Not being a jerkface is always good advice… but I had more specific thoughts.

I was approached by a professor from a local university who works with students in the Arts Management department to talk to 25 high school students in a summer program about my shared workspace and creative careers.

I wasn’t sure what to say to 17 year old creatives who were thinking about their future careers so I took some notes before they came in. As usual I remembered to say some things but not others so I thought I’d write the three things I wanted to say here:

If you want help, be specific.
Opening a coworking space, it’s easy to think of the high cost items. The $750 conference room table. The $250 chairs (and how many you need to buy to get that price break). But what people (including myself) always forget is the coffee maker. The trash cans (yes, you need more than one). All those small things that add up.

If you need a digital SLR camera to take your photography next level, put it out to your friend group you are looking to get a used one for a good price. Someone might give one to you. Your uncle’s friend might have a second camera and sell it to you for $100 so as not to have to hassle with eBay/Craigslist. Ask but ask specifically for what you’re looking for. “Any help you can give me” is not something I can hold in my mind. “Small business clients who need 60 second Instagram videos” is a lot easier for me to act on, and actually generate ideas for.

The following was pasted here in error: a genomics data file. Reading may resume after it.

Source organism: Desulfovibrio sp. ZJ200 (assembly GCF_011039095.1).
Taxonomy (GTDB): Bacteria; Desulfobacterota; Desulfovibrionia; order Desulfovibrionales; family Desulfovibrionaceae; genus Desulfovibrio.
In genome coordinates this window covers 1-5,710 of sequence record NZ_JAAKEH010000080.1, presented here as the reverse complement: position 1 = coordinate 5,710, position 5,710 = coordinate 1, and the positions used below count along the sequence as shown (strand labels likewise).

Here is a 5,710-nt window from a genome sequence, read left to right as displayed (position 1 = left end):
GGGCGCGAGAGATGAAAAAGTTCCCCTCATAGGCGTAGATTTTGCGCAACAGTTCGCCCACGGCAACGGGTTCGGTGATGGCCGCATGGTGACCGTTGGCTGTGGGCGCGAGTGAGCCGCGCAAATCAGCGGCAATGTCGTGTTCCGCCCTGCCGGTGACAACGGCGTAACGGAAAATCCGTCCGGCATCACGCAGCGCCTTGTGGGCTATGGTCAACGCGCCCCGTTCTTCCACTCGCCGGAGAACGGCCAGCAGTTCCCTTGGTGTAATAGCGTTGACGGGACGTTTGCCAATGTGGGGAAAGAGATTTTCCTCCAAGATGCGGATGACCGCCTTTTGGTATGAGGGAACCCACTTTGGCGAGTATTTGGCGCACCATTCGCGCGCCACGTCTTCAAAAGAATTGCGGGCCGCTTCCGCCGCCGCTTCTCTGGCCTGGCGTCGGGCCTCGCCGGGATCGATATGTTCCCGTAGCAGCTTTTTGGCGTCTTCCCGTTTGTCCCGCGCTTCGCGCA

Be flexible to solve problems… and wait for them to actually come up.
As a business owner, I lie awake at night producing problems that never happen. It is much cheaper to wait for problems to show up, then solve them.

So as a coworking space owner, my minimum viable product is a comfortable clean space with great internet, places to park in the parking lot, and a working printer. Any problems related to this I can presolve, I do because this is what people expect.

Many more problems are not the minimum viable problem. Wait for a member to request a paper shredder. Cover the giant carpet stain with a $200 area rug versus putting down brand new wall to wall carpet in your rented building. There are infinite ways to solve a problem, some of which are free or cheaper than the first thought you have, but waiting for real problems will save you time and money… and being flexible about how they get solved will means they’ll actually get solved.

Some people have more money than time or creativity. You can help them.
It’s really easy to think ‘Oh, a client can do this themselves.’ or ‘We’re not in the same league financially.’ I find myself going there sometimes, thinking of myself as a young 20 something bootstrapper.

But I’m kind of almost 40.

I’m a grown up and I can act like it by offering my services for money that can help another person or company. That insurance company needs video to be able to advertise on Youtube and if you think Jen in Accounting is going to bring in her iPhone some Tuesday and give it a shot, you are delusional. Offer, don’t predict what they’ll say or that they won’t be interested. That’s silly negative self talk.

If someone doesn’t want it, they’ll say no. Don’t assume they can’t or won’t afford it because they’re a grad student, a startup, or have never seemed to care about that thing you offer until now.

Anyway, I hope those kids got the message. And like whenever I see a young person, I always think both of how exciting their future is and how you couldn’t pay me to start over. Here’s hoping they learned something on the tour; I really enjoyed the chance to show them around.